Back to Basics: What Is Monetary Policy?
Finance & Development,
MONETARY policy has lived under many guises. But however it may appear, it generally boils down to adjusting the supply of money in the economy to achieve some combination of inflation and output stabilization.
Most economists would agree that in the long run output is fixed, so any changes in the money supply only cause prices to change. But in the short run, because prices and wages usually do not adjust immediately, changes in the money supply can affect the actual production of goods and services. This is why monetary policy—generally conducted by central banks such as the U.S. Federal Reserve (Fed) or the European Central Bank (ECB)—is a meaningful policy tool for achieving both inflation and growth objectives.
In a recession, for example, consumers stop spending as much as they used to; business production declines, leading firms to lay off workers and stop investing in new capacity; and foreign appetite for the country’s exports may also fall. In short, there is a decline in aggregate demand to which government can respond with a policy that leans against the direction in which the economy is headed. Monetary policy is often that countercyclical tool of choice.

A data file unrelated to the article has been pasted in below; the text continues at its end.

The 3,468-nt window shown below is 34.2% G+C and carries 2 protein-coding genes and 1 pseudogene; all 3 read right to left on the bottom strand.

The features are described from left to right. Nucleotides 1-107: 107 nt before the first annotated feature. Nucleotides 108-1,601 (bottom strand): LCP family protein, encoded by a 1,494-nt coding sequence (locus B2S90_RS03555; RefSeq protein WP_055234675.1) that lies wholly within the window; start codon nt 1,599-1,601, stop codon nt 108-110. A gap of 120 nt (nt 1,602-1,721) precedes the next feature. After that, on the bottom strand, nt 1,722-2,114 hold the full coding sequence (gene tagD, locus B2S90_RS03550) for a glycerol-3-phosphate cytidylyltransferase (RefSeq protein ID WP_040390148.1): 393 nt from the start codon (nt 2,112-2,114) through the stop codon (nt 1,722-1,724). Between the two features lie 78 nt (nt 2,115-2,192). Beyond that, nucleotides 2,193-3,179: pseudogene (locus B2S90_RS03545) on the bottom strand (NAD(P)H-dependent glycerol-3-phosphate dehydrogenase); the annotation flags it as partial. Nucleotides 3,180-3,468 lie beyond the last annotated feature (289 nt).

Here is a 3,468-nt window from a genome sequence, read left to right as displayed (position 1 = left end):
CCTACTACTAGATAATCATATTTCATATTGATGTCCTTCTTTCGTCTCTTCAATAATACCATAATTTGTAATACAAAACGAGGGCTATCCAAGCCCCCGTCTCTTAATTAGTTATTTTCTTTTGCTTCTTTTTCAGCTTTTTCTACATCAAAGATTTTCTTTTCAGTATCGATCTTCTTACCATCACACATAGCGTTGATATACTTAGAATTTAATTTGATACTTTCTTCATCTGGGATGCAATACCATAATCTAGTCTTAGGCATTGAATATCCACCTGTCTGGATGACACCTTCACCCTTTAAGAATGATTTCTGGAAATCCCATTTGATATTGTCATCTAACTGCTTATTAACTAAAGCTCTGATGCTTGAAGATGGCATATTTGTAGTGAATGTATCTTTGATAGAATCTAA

Such a countercyclical policy would lead to the desired expansion of output (and employment). But, because it entails an increase in the money supply, it would also result in an increase in prices. As an economy gets closer to producing at full capacity, increasing demand will put pressure on input costs, including wages. Workers then use their increased income to buy more goods and services, further bidding up prices and wages and pushing generalized inflation upward—an outcome policymakers usually want to avoid.